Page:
Springfield’s Hillbenders opened the show with an 8 or 9-song run through a biting mix of rock-flavored bluegrass. This quintet achieved notoriety for recording a bluegrass version of TOMMY that was way more resplendent than anyone expected. Townshend was more than a little impressed; he posed for photos with the band in Nashville a while back, and praised them to the hilt onstage here. It may have seemed odd to those not familiar with these matters that an acoustic bunch from down yonder in southern Missouri would be opening for rock legends, but I thought it was rather profound. Music should be surprising, unpredictable, and adventurous. It should continually shoot up the “sparks” of life. Everyone onstage did that tonight, and it was truly a thrill.

VANILLA FUDGE

(March 22, 2019; WILDEY THEATRE, Edwardsville, IL)

I knew only a couple of things about Vanilla Fudge before I stepped into the Wildey Theatre to see them on March 22: One, that they had been around a long, long time, and two, that they took an old Supremes song called “You Keep Me Hangin’ On” and did a spectacular, lengthy remaking of it that became a giant hit and established a kind of freeform, jammy trademark that still powers their style today. VF bear many of the trappings of a classic prog rock band: Long instrumental passages, tight vocal harmonies and multi-textured keyboard work (courtesy of Mark Stein) that occasionally sounds like a relic from another era. Which it sort of is. But what prog rockers do you know that start their show with… a MONKEES song? That almost made me fall over, their wildly unique take on “I’m A Believer,” which had a bigger impact on me than you might expect since I’d just seen the Dolenz and Nesmith show in Saint Charles not even a week prior. Wow! It was almost unrecognizable, but there it was… the beloved Neil Diamond-penned number. That was followed by something else unrecognizable but jammy, which they introduced as “a tribute to our old friends, the Doors.” And this one was… “Break On Through (To the Other Side,” which featured their own three-part harmonies, slowed down but repeated over and over on just the phrase “Break on through.” Okay, so now it was clear that we’d be treated to epic cover songs, done in a manner seldom heard before. These guys, original members Stein, guitarist Vince Martell, drummer extraordinaire Carmine Appice and “the new guy,” bassist Pete Bremy, who replaced Tim Bogert in 2010, have a curious aesthetic that is nostalgic but fresh, proggy but curiously low-key, sonically far out but couched in a downright neighborly stage demeanor. They told the story of dedicating Curtis Mayfield’s “People Get Ready” to Martin Luther King right after he was assassinated; it was sung by Appice here with tenderness and power, and laced by terrific organ work by Stein. Soon after they did a casual original both retro and vitally relevant, “Let’s Pray For Peace.” That was from their classic SPIRIT OF ‘67 album, and Stein talked about how the band had the chance to play it in Belgium not long after the terrorist incident there. Good as all this was, the show’s real highlights were yet to come.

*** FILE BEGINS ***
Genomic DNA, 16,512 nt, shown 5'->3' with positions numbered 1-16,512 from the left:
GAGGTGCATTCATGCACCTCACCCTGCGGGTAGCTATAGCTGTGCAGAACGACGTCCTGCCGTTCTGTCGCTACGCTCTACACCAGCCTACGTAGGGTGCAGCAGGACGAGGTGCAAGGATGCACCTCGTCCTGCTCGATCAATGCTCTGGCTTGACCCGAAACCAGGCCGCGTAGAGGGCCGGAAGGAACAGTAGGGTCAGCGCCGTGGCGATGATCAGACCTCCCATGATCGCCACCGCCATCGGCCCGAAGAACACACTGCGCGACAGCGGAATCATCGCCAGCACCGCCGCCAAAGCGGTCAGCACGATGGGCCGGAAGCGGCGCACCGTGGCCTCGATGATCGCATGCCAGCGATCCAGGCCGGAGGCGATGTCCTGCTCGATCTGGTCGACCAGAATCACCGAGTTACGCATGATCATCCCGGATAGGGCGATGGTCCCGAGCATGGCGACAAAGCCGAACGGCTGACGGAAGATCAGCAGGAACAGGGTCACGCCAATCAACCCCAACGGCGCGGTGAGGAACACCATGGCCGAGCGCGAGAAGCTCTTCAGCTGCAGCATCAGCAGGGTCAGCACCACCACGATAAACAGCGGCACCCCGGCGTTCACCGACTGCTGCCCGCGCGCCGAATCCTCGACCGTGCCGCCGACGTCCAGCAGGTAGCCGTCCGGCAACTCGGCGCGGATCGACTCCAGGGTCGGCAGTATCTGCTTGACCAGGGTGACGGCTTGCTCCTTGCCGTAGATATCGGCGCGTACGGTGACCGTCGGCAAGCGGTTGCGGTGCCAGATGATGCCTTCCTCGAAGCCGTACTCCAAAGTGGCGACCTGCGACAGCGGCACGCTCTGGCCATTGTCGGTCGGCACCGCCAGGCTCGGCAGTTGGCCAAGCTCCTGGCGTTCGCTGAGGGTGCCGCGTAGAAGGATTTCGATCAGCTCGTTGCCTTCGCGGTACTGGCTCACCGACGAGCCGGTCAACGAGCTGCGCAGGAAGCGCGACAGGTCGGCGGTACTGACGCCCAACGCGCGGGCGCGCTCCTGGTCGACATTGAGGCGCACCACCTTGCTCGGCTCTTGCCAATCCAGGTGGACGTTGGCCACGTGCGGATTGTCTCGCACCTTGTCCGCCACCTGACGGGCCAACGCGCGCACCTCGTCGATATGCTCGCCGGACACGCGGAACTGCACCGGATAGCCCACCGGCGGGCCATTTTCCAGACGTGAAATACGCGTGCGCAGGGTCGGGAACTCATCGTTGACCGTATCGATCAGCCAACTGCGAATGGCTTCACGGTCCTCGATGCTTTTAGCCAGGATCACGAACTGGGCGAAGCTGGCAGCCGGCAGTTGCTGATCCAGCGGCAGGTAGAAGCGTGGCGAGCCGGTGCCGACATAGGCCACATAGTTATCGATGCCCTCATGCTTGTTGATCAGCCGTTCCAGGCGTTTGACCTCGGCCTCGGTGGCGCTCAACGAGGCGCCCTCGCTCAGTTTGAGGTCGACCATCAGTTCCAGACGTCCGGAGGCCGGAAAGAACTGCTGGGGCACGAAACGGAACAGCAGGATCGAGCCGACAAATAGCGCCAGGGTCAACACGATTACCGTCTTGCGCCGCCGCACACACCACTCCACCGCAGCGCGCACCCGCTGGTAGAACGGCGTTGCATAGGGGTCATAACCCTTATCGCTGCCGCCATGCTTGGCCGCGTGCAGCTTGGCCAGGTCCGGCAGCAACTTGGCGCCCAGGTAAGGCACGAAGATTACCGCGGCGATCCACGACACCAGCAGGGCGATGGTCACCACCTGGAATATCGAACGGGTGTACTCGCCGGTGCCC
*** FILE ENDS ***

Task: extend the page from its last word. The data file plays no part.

VANILLA FUDGE (Mark Stein, Vince Martell, Carmine Appice, Pete Bremy) (photo credit: JIM FORD)